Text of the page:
Building Trust as a New Supervisor

Right up until he passed away, Dr John Hinwood was a prolific blogger (an award-winning blogger in fact!). John’s blog’s shared musing from a rich history of experience, learnings, travel and wisdom.

The Hinwood Institute is named in honour of Dr John and to continue his legacy, we’re republishing his blogs to keep his wisdom, wit and wise words alive for the world to enjoy.

You can learn more about the legacy of Dr John Hinwood HERE.

The burden of managing your stress falls largely with you. However, experts agree that there are many tools, techniques and strategies that can help you from “catching” stress. Most are far easier than you may think.

To live a stress-less life here are some tools, techniques and strategies you may engage in …

1. Set clear boundaries for yourself

Psychologist Elizabeth Lombardo, PhD says, “Think about separating yourself physically from the [stressed out] person until he or she has a chance to calm down or vent to someone else. If they must vent to you, email or phone is more manageable than being in someone’s presence while they’re venting.”

breathe low and slow - stress management

2. Build up your emotional immune system

Finding things to do that relax and recharge you, and which you can do often that are purposeful and meaningful to you in your life. Whether it’s walking, cycling, hiking, yoga, going to the beach, spending time with close friends or find other things you find fulfilling.

3. Block out the negative

Dr. Uma Naidoo, Director of Nutritional and Lifestyle Psychiatry at Massachusetts General Hospital suggests you might block a mirror to prevent light reflecting on it, you can attempt to block your brain’s mirrors.

“We all have ‘mirror neurons’...a collection of brain cells that can mimic any emotion we come across automatically,” he said.

“To do so, envision something you love or that makes you laugh before you enter a situation you predict will be stressful. Now you have an authentic reason to smile. It’s not the person in front of you. It’s what is in your head,” Naidoo said.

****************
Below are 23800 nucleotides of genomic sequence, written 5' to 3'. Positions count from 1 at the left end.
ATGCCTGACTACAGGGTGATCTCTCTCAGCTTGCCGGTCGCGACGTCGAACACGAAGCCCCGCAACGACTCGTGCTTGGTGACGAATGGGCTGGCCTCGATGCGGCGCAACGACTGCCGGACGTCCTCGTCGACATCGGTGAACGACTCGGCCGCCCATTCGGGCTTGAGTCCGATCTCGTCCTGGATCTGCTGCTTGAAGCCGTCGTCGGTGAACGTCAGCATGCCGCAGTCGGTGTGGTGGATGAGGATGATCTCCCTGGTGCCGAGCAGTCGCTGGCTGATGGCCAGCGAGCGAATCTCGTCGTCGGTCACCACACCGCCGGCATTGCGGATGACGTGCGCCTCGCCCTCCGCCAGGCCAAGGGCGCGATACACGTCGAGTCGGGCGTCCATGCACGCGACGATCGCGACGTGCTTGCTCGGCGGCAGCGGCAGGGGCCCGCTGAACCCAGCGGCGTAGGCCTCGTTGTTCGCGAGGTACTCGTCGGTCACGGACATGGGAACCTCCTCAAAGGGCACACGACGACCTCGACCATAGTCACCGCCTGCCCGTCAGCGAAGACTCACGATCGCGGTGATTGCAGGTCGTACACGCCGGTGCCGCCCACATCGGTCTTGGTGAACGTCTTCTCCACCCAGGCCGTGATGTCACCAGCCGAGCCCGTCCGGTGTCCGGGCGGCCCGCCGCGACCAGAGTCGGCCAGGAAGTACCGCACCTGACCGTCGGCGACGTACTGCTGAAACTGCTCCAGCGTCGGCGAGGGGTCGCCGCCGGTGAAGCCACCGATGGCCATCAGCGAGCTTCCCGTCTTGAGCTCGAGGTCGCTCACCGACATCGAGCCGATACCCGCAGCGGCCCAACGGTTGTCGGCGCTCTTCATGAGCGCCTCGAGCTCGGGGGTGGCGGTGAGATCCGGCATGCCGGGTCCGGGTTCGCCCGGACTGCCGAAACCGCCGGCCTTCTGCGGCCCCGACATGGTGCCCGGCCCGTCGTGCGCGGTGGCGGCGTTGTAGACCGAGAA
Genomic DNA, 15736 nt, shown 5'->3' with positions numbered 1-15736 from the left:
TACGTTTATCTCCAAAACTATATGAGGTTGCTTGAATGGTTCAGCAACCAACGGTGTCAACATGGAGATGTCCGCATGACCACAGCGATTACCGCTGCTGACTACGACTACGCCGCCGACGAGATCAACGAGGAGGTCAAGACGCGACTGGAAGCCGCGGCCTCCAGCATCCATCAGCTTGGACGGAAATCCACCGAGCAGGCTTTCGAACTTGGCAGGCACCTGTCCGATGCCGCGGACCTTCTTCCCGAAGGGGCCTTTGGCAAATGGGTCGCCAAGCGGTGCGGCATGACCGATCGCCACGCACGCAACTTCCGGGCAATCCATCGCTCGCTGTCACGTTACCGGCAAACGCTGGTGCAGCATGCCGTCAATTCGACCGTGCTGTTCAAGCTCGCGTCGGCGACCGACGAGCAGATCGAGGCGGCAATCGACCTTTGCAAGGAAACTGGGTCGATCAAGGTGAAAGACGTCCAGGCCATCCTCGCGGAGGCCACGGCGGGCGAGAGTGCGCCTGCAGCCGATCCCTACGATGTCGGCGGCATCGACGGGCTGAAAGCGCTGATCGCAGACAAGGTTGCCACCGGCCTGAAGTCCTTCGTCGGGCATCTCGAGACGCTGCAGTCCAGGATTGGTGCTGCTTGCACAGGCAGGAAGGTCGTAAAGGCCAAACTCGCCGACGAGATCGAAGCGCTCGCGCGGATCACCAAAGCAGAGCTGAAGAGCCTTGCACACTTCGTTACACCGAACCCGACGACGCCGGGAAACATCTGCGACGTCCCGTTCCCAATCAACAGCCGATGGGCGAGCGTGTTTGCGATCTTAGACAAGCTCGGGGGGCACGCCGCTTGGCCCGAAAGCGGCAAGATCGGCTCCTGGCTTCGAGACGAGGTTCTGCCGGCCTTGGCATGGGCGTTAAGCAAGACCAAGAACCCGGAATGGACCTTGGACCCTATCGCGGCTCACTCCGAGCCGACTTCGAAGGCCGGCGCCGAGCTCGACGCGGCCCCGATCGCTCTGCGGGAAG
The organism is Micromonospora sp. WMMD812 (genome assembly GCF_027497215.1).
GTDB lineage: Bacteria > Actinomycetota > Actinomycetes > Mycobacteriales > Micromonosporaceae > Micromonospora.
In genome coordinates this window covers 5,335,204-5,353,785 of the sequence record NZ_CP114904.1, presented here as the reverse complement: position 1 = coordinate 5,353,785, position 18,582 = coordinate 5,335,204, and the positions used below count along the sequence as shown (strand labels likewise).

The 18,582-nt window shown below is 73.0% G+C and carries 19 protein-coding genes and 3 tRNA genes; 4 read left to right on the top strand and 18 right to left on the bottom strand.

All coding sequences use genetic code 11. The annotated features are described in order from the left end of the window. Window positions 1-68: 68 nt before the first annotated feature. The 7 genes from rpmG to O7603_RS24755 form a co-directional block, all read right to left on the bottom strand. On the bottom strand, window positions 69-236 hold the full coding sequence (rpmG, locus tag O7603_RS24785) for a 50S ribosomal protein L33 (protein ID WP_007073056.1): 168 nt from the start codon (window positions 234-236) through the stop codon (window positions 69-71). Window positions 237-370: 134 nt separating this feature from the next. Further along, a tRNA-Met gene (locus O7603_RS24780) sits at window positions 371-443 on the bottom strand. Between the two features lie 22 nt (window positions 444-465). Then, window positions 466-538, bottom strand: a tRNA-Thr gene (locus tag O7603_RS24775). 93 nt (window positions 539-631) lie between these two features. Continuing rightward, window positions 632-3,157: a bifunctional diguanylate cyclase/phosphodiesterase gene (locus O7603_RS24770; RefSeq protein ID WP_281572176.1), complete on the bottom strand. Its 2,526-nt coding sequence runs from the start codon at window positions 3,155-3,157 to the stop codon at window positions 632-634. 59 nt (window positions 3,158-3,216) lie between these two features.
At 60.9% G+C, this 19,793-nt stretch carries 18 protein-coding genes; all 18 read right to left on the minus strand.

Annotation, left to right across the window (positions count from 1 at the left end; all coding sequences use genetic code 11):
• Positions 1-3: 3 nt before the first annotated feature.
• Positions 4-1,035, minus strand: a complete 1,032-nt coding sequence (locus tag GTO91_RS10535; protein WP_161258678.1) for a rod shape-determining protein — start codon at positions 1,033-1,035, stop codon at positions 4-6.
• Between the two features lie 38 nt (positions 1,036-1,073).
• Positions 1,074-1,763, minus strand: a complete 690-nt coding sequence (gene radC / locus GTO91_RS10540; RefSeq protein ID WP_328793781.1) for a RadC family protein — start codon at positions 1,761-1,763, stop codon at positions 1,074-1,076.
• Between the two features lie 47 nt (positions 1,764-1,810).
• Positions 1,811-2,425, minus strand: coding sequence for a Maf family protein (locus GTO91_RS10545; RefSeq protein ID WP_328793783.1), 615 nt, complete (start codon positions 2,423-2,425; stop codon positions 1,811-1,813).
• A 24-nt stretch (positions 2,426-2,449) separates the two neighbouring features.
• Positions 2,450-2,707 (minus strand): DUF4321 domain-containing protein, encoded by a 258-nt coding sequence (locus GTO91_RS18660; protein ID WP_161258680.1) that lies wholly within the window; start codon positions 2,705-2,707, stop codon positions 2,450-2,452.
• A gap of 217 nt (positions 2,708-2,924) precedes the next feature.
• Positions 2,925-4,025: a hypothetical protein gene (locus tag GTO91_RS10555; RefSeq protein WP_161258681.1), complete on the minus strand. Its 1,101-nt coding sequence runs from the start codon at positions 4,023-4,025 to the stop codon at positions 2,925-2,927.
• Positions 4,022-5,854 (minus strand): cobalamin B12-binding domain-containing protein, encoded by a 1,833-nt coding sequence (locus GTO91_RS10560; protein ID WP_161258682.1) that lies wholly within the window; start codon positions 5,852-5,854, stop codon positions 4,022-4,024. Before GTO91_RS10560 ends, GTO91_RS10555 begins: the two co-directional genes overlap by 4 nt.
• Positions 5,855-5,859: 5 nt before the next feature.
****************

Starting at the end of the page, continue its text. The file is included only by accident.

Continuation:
“No time to prepare but want to ensure that you exit the emotional exchange relatively unscathed. Hone in on one positive thing during the interaction”, suggests Naidoo. “Even saying aloud like, ‘I love your shoes’…although you may dislike everything else about this person…sets the tone and allows your positive emotions to take precedence.”

4. Remember to breathe

When we become stressed, our breathing often becomes more rapid, or we may even forget to breathe from time to time. When you feel yourself getting stressed, pay close attention to your breath and remember to breathe low and slow. Breathing in for 6 seconds and out for 6 seconds is ideal. Slower respirations decrease the body’s stress response.

breathing out stress

5. Go outside for a change of scene

If you physically distance yourself from the source of negative stress the less the stress will affect your wellbeing. Moving outside and communing with nature can be aa positive choice. Research shows that being in nature can increase feelings of well-being while reducing your heart rate, blood pressure, and muscle tension.

6. Exercise to change your state

You feel you have “caught” some stress despite your best efforts to stay detached. Exercise may be the fastest way to destress. Physical activity which is eustress (good stress) triggers your body to release endorphins—“feel good” chemicals that serve as your body’s natural painkillers. Even five minutes of aerobic activity can reduce your anxiety and help you better cope with stress.

7. Meditate

Even if you have never engaged in meditation before, sit quietly in a peaceful place, close your eyes, and breathe low and slow. Closing your eyes can make it faster and easier. Counting your breath in for 2, hold for 2, out for 2 and hold for 2 makes relaxing easier. You may want to slow the breath down to a 4 or 6 count rotation. There you go, you have just meditated. And a whole new heathier and happier way of living just started for you.

7 Strategies to Engage in to Avoid Catching Stress

P.S. If you’d like how you’re managing you’re stress right now, try answering our Stress Test below.

How well do you roll with the punches?

Discover how you score against key resilience indicators and increase your ability to minimise stress, maximise time, live well and roll with the punches.


How it works:

  • Answer 25 simple questions
  • Generate results instantly
  • Receive feedback to enhance your score

Listen to the Podcast here

About the Author

Dr. John Hinwood

Dr. John Hinwood is a Global Leader in Stress Management. He is a very experienced and respected executive coach, mentor, consultant, sought after international speaker and author. He specialises in facilitation that leads clients out of the stress and into the calm. He has a reputation for innovative and transformational work in stress-life balance and mindset change for front line employees, to managers and business leaders.

Dr John Hinwood has shared the stage with Dr John Demartini, Dr Deepak Chopra, Dr Wayne Dyer, Dr Joe Dispenzia, Mark Victor Hansen and Jack Canfield (Chicken Soup for the Soul fame), Dr Bruce Lipton, Dr Masaru Emoto and others who are at the cutting edge of human behaviour and mindset change.

He has written 14 books with 4 being Amazon international best sellers. He has had papers published in academic journals and was once Captain/Coach of the Danish National Rugby Team. Dr. John’s experience as a health professional by training, successful businessman by effort and an inspiration by inclination has given him an awesome array of practical tools for success.